Skip to main content

Imagine knowing that your infant is on the autism spectrum before they could even sit-up on their own. The researchers at the UNC Autism Research Center are doing just that.

It’s been long understood that children with autism spectrum disorder have increased brain volume. But a new discovery from UNC researchers narrows diagnosis of brain overgrowth to 12 months old, much earlier than the previous diagnostic test at 2 years old.

In February 2017, Nature ( published UNC research showing with MRI imaging and artificial intelligence, a deep-learning algorithm predicted the diagnosis of autism in high-risk children with MRI scans at 6 and 12 months with an 81% accuracy. By looking at brain growth, researchers were able to see the markers of brain over-expansion in autism by 12 months, significantly before behavior based diagnosis at 2 years old.

Having the knowledge that a child has autism by 12 months gives parents an 12-month jump on early interventions that could help keep a child on track to developing with their peers.

The diagnostic test is best used for high-risk children who have a sibling with an autism diagnosis, but this diagnostic test could potentially be used by pediatricians with an early hunch. This research could also lead to more predictive diagnoses of the range of severity of autism and cognitive function.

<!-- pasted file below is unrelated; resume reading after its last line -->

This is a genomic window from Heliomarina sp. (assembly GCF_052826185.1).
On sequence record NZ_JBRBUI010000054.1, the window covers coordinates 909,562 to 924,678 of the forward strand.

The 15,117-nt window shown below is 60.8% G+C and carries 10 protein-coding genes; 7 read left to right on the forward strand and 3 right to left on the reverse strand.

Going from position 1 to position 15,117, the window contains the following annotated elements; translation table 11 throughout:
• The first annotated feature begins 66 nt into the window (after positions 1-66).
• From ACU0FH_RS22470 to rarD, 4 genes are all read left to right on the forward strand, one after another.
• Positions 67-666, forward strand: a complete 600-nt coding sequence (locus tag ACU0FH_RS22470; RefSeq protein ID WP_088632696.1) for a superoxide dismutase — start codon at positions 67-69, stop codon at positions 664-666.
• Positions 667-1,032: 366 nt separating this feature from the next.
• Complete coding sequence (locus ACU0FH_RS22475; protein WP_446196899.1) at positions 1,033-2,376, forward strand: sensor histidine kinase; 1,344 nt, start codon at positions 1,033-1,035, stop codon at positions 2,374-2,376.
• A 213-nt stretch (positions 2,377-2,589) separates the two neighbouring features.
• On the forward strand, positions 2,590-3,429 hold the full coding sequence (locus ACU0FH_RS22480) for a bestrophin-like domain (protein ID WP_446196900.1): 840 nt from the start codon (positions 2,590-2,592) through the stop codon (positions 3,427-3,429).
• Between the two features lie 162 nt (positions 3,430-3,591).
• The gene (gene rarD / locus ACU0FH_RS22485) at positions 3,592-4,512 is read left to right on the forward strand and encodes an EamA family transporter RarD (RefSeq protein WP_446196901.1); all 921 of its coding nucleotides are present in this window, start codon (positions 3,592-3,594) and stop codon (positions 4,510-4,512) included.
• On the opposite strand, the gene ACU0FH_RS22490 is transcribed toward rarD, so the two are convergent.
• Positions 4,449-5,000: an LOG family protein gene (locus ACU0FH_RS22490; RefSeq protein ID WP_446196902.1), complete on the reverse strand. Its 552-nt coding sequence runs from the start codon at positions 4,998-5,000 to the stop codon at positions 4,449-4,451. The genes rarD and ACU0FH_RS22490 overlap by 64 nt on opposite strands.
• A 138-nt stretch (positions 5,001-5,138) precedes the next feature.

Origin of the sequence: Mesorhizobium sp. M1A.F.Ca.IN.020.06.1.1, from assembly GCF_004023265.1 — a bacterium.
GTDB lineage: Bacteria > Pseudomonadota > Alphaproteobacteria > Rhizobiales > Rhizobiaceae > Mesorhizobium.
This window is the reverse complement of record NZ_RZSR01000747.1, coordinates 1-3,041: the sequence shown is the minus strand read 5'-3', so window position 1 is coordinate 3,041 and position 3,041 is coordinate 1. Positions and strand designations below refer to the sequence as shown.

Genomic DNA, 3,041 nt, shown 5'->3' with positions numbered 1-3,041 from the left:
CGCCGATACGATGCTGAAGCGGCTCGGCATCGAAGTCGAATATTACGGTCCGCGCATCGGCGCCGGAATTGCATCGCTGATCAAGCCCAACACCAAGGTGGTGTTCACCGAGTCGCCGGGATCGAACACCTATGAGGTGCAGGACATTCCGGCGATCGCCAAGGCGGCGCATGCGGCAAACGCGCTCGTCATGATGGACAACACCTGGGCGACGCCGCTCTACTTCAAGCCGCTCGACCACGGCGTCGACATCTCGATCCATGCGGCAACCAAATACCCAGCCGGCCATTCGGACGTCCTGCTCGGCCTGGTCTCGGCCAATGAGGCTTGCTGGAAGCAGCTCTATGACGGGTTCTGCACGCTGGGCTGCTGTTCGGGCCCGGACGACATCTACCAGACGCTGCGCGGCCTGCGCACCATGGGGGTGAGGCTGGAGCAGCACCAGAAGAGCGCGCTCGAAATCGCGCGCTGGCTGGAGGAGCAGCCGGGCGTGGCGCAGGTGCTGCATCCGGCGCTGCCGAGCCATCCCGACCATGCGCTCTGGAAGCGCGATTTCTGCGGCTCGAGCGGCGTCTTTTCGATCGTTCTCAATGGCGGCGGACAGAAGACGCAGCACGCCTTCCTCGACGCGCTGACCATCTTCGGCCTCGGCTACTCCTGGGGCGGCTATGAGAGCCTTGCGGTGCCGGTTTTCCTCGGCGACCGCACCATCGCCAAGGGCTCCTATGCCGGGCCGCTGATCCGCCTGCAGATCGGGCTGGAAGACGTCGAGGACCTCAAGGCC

Martin Styner, co-director of the Neuro Image Analysis and Research Lab at UNC, is the brains behind the deep-learning algorithm on the expansive team of researchers at the UNC Autism Research Center. His interest and study has been in autism and brain development for a long time but having a son with autism 11 years ago has shaped his research.

“I wish I had this diagnostic test when my second child was born nine years ago,” Styner said. “While my second son is not on the spectrum, this information would have helped me predict more about my son’s development, what to expect, and prepare for early interventions.”

This research has come to light because of a strong collaborative team at UNC. “I don’t think this could have been possible any where but at UNC,” Styner said. The combination of machine learning algorithms with the clinical power that we have as well as the interventional knowledge is unique to the team at the UNC Autism Research Center.

Through more funding, this important research can forge ahead to discover more information to help children with autism. Styner’s drive to enable the work of his peers with new tools and new ways to start early intervention. “This is an exciting time for machine learning. This work is distinctively new with the artificial intelligence work. We could not have predicted with this nuance with techniques of the past.”

To learn more about how you can support the UNC Autism Research Center contact Aron Johnson at or 919.843.9902.

Comments are closed.